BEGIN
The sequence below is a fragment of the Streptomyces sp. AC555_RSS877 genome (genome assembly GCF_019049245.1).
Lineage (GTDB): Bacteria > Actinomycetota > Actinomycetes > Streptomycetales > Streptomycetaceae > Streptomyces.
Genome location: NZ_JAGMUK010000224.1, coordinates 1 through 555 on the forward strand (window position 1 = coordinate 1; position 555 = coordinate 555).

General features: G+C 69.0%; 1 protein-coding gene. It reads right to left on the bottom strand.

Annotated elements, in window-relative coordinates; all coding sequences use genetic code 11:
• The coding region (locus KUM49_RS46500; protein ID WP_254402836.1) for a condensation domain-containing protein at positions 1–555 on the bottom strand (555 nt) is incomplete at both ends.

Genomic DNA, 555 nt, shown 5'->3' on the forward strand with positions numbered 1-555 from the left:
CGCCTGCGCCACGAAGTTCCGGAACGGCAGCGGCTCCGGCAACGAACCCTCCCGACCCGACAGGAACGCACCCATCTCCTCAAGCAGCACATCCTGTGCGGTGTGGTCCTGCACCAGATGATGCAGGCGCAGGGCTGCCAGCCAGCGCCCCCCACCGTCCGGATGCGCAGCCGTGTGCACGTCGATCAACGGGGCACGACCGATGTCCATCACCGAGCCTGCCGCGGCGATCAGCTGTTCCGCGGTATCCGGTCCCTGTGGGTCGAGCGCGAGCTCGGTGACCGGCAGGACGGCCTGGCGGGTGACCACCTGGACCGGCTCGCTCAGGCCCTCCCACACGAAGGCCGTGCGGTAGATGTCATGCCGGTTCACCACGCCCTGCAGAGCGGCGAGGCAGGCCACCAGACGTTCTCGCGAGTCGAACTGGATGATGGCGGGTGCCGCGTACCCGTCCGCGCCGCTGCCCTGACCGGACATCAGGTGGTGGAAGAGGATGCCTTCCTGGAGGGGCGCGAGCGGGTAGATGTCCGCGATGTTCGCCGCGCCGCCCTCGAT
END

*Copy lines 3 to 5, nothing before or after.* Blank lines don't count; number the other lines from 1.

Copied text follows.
Genome location: NZ_JAGMUK010000224.1, coordinates 1 through 555 on the forward strand (window position 1 = coordinate 1; position 555 = coordinate 555).

General features: G+C 69.0%; 1 protein-coding gene. It reads right to left on the bottom strand.

Annotated elements, in window-relative coordinates; all coding sequences use genetic code 11: